Activities involving form had a key role in Édouard Séguin's approach to the education of “idiots” or “feeble minded” people, in his pioneer work developed between 1837 and 1847. We discuss the geometrical content of exercises on lines, configuration, solids, and the plane, which were intended to awake the child's awareness in relation to the environment. The failure of their attempts, conducted together with the medical doctor Jean Itard, to teach a single pupil how to draw a square was the starting point of theoretical and experimental work linked to his earlier reflections on art (painting). Séguin was able to develop intuitive, implicit geometrical knowledge that schools did not usually teach, which was revealed as crucial for encouraging disabled children's activity, intelligence, and will. His vision is still present in Montessori's educational materials and offers an example of attention to geometry in basic education among the innovators in the 19th century.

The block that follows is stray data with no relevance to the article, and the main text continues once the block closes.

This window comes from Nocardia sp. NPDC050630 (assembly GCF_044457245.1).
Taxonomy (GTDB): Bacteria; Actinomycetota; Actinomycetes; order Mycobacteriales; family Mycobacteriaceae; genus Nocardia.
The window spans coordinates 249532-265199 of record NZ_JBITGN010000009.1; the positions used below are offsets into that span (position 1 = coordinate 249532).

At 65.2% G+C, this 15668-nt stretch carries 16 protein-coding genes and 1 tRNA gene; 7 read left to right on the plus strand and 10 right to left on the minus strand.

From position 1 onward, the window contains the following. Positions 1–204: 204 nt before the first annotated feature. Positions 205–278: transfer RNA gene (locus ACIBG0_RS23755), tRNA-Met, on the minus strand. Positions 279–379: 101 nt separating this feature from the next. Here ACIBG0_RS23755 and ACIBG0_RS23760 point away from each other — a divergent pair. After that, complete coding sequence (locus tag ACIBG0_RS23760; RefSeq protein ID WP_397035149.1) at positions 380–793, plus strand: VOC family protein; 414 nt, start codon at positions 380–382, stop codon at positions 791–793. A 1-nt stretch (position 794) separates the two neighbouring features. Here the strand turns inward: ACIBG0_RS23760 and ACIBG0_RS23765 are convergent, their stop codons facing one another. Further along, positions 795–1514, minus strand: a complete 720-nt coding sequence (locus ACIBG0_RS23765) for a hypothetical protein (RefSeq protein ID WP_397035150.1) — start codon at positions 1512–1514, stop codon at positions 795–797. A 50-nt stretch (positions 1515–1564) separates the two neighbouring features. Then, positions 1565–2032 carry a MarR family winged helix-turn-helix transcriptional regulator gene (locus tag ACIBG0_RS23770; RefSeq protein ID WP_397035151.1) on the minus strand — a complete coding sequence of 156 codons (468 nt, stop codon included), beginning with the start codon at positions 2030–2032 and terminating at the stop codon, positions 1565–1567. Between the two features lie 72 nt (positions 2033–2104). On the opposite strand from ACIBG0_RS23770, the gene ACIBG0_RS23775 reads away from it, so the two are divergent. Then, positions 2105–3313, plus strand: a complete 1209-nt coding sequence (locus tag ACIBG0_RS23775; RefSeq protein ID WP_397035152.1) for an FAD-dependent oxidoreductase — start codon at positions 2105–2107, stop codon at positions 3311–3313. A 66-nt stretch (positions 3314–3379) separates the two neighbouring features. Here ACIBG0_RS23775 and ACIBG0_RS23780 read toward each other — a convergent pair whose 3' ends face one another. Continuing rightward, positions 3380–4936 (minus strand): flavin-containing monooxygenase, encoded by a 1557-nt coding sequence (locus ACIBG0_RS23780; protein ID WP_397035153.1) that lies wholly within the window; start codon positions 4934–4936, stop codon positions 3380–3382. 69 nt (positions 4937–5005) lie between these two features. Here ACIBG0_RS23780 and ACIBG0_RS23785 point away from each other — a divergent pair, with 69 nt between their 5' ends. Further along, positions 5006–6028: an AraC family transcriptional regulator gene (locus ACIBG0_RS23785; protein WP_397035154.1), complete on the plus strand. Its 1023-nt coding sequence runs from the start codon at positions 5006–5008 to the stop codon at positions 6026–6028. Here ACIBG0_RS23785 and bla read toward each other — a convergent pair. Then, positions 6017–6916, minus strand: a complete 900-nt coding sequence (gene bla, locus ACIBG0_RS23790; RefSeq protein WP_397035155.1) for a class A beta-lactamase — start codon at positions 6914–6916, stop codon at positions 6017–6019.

Millan gasca, A., Gil Clemente, E. (2021). Geometry as ‘Forceps of Intelligence’: Lines, Figures, and the Plane in Édouard Séguin’s Educational Thought. BOLLETTINO DI STORIA DELLE SCIENZE MATEMATICHE, 41(2), 315-339 [10.19272/202109202005].